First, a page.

Revealed: The changes that transformed Ferrari in Singapore

Ferrari's surprising performance in Singapore Grand Prix qualifying caught Mercedes out with a "big step", as its latest Formula 1 upgrade made it a "force to be reckoned with".

Revealed: The changes that transformed Ferrari in Singapore

A significant upgrade package helped Charles Leclerc claims his third pole position in a row at a circuit most expected to be the domain of Mercedes and Red Bull.

It is part of Ferrari's pursuit of greater peak downforce, an area it has been weaker in that Mercedes and Red Bull this season.

Greater aerodynamic efficiency and a powerful engine made it a major factor at power-sensitive circuits, leading to Leclerc's poles and victories in Belgium and Italy.

But its major package to boost peak downforce has paid off in Singapore, where Leclerc surged to his fifth pole of the year.

What is Ferrari's major upgrade?

Giorgio Piola and Jake Boxall-Legge

Front wing of Ferrari SF90

Front wing of Ferrari SF90

Photo by: Mark Sutton / Sutton Images

Ferrari's updates includes a new floor, diffuser and rear wing, but the most obvious part is at the front of the car, where the addition of 'nostrils' to the nose draws air inwards along a 'cape' section fitted to the underside.

Pioneered by Mercedes, the cape has been included by a number of teams this season in their efforts to increase the overall front-end downforce, and Ferrari has now followed suit.

The inclination of the nostrils' leading edge forces airflow passing underneath to take a longer path to match the air speed above, and hence creates a lower pressure area to limit any effects of lift.

In addition, the cape is also shaped to link up with the bargeboards further down the car and, as a result, the front wing mounting pylons have changed, losing the array of slots.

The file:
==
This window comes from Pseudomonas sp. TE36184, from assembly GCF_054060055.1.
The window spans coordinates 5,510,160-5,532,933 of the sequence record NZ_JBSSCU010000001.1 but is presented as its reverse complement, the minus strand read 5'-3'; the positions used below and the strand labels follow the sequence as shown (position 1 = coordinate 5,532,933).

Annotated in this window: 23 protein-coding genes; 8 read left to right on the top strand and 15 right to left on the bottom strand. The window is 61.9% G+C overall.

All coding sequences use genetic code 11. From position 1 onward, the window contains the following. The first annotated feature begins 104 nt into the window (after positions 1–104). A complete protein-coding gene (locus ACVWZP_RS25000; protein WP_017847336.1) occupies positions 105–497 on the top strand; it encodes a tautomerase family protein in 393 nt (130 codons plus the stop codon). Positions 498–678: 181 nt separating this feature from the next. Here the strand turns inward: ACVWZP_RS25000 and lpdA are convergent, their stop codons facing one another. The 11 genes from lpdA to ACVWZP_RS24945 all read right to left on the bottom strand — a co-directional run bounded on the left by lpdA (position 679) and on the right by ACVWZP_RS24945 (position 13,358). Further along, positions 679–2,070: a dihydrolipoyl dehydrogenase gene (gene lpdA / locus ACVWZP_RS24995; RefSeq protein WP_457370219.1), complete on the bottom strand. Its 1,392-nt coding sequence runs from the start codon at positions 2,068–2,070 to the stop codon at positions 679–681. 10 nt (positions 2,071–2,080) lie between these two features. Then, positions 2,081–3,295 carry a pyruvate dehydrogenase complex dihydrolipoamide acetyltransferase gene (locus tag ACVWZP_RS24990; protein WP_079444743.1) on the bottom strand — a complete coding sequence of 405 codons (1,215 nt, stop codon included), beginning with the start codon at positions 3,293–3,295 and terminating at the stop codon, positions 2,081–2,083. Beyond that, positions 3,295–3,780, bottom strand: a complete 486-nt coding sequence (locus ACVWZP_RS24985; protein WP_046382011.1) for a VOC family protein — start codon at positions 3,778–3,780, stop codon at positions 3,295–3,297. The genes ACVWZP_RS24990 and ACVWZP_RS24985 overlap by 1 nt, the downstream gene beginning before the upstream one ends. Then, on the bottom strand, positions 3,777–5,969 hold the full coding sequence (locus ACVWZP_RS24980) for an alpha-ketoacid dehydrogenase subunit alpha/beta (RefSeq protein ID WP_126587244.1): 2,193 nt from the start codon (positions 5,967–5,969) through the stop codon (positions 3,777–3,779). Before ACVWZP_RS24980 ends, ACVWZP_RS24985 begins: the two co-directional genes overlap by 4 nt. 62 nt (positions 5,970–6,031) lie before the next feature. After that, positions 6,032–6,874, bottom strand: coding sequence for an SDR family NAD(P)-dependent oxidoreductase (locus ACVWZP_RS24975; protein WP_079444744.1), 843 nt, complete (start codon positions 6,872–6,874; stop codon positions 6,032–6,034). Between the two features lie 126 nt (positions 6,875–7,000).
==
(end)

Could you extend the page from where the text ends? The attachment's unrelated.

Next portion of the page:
Although there will be less control over the airflow here, the cape section offers different options in managing the air moving underneath the chassis bulkhead

Ferrari has also brought a new floor to Singapore, featuring an array of fins to help direct airflow passing over the top of the floor outwards, working with the slots in the floor to provide a sealing effect.

How has it changed the car?

Ferrari SF90, front wing

Ferrari SF90, front wing

Photo by: Giorgio Piola

Monaco and Hungary are the two circuits Singapore is compared to most often.

In Monaco, Ferrari was 0.781s and a massive 1.1% off the pace with Sebastian Vettel, although Leclerc looked like he would be more competitive but got knocked out of Q1.

Ferrari fared better in Hungary but was still uncompetitive, with Leclerc 0.471s and 0.632% from pole.

But just three races later, Leclerc is the pacesetter, backed up by Vettel in third, as Ferrari has dramatically turned the tables.

The upgrades will likely have had an impact on overall grip but more importantly appear to have given the drivers a finer balance on-track, a subtle change that gives them more confidence to attack.

Leclerc admitted it was difficult to compare Singapore to Hungary, but asked by Motorsport.com to assess the impact of the upgrade he said "it seems that it's working" and "data-wise it was working [in practice] for the engineers too".

A better balance is more likely to benefit Vettel, who has struggled with the feel of his SF90 all season compared to Leclerc.

"We didn't have such a great balance [in Hungary]," said Vettel. "I think some corners were very good, other corners we lost a lot.

"It seems like this weekend we're not losing in those corners that we were losing in Hungary.

"So, I think it's mostly adding performance to the car and in the right place, so we were able to trim the balance, so that we could extract more performance."

Ferrari (and Leclerc) nail it

Charles Leclerc, Ferrari, celebrates taking pole

Charles Leclerc, Ferrari, celebrates taking pole

Photo by: Mark Sutton / Sutton Images

The other element to Ferrari's leap forward is its execution of qualifying, an area Mercedes boss Toto Wolff admitted his team left something on the table.

Part of that is that Ferrari's ongoing work with adding downforce to its car and improving its understanding, not just a sudden one-off performance gain.

"From Hungary to now, we've understood also the car better," said Leclerc.